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The Adventure of Connection

By: Savannah Vasquez + Save to a List

"Does she like stuff outdoors?"


My dad's seemingly out of the blue question startled me from my daydreaming, lulled by the blurred scenery passing by my window and Henry Jamison singing through my earbuds. We were in my dad's packed up Jeep, well into our drive to Colorado for one of our yearly Jeeping trips. 

"Does Melissa like outdoors stuff?"

The clarification only made the question more surprising; my dad was asking about my partner, Melissa, whom my family had spent quite a bit of time with. This, however, was new territory. I gathered myself.

"Oh yeah, she loves it! We've been talking about trips we want to take."

I excitedly regaled him with a bit of our bucket list... Sedona, more of Colorado, going back to Arkansas. My dad quietly nodded, in his stoic yet understanding way. Then he said something that I will always hold close to me. 

"Melissa is a hell of a good person."

It's worth noting that my dad and I are close, although our closeness looks different than the relationship my mom and I have. He and I bond over our love for outdoor adventures, our willingness to drop everything to help someone, our introverted demeanors, and perfectly-timed Adam Sandler movie quotes. He calls me "kid" at the age of 25 and I hope he never stops. He came into our lives when I was 3 and he has been my dad since. I often tell people that my dad is Ron Swanson, and I think he is perfectly content with that description.

When I came out as gay, I worried about disappointing my parents. I worried that I somehow let them down for the way they had always remarked how proud they are of me. Still, I did know that they would love me no matter what. They always welcome my partner to family get-togethers and just to hang out at their house, which makes my heart so happy. However, I had only come out to my mom in actual words. My dad got the message, just not directly from me, and we had never really talked about it. Now here in this Jeep, my dad asked what may seem to be a small, unremarkable question; to me, it was everything.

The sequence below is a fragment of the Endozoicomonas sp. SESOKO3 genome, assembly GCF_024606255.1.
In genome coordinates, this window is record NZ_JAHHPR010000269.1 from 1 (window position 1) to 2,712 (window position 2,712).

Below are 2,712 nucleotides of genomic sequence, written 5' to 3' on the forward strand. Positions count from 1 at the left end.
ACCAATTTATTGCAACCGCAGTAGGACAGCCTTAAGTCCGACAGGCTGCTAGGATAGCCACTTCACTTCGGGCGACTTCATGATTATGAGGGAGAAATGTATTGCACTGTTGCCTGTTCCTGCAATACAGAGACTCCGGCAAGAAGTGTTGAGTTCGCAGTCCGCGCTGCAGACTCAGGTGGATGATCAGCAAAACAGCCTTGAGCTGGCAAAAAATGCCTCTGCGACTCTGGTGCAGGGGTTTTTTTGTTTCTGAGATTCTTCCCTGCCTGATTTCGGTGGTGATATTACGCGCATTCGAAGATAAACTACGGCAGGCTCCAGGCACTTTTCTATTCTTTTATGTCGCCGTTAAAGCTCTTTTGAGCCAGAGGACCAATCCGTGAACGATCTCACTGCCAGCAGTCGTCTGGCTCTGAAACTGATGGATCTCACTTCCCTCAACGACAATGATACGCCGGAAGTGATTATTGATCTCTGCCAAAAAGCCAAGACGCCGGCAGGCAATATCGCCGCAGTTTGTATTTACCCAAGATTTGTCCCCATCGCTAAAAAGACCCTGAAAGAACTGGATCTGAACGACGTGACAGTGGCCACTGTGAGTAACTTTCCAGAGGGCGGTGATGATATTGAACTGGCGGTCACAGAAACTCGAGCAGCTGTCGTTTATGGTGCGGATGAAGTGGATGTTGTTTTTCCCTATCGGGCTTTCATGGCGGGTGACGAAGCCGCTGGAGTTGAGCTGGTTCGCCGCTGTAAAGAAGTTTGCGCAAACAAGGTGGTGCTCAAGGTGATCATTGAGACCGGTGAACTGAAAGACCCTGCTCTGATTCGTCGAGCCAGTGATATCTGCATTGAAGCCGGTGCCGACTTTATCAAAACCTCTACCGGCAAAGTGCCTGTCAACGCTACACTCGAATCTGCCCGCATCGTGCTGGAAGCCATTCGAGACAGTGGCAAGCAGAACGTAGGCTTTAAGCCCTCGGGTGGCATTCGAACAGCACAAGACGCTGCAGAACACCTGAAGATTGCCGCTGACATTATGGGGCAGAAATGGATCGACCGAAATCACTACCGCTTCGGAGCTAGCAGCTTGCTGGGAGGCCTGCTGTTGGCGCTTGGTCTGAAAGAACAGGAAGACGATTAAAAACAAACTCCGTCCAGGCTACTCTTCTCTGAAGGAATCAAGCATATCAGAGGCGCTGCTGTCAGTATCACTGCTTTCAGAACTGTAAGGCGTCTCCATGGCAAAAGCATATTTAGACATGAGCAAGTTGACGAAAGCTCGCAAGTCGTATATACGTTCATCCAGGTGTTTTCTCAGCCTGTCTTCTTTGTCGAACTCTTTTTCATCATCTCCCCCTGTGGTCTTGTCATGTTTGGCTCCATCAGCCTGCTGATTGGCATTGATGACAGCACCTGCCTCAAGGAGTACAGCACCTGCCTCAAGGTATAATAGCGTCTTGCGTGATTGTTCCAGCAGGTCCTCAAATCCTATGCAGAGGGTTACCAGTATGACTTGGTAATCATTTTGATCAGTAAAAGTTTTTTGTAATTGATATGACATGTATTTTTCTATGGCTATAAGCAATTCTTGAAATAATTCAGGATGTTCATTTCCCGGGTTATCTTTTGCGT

We continued to talk about places that Melissa and I should travel to, the logistics of building a trail-ready vehicle, and even my difficult break up of my previous relationship. My dad noted that Melissa and I have similar energy, smiling and finishing with, "I'm glad you're happy, kid."

Our entire trip was one long conversation consisting of deep dives into goals and dreams, laughs about memories of trips gone awry, dashboard drumming to favorite songs, making plans for my future vehicle, reflecting on our past, and dotted with moments of simply being in awe of our surroundings.  When I drove on the trails and got to more tricky switchbacks, Dad encouraged me and cheered me on when I would get past them. 

There's some sort of magic that happens in the outdoors, if we still ourselves long enough to recognize it and let it in. Dad and I have our differences, but we both have the same craving that can only be met with breathing in that mountain air. It fills our lungs, but more than that, makes its way to our souls. It's a divine connection that bridges across divides and makes way for understanding, acceptance, and really seeing people. Go outside alone, with someone you love, with someone you feel disconnected from, with your coworkers... roll down your windows, and be open to the adventure of connection.

We want to acknowledge and thank the past, present, and future generations of all Native Nations and Indigenous Peoples whose ancestral lands we travel, explore, and play on. Always practice Leave No Trace ethics on your adventures and follow local regulations. Please explore responsibly!

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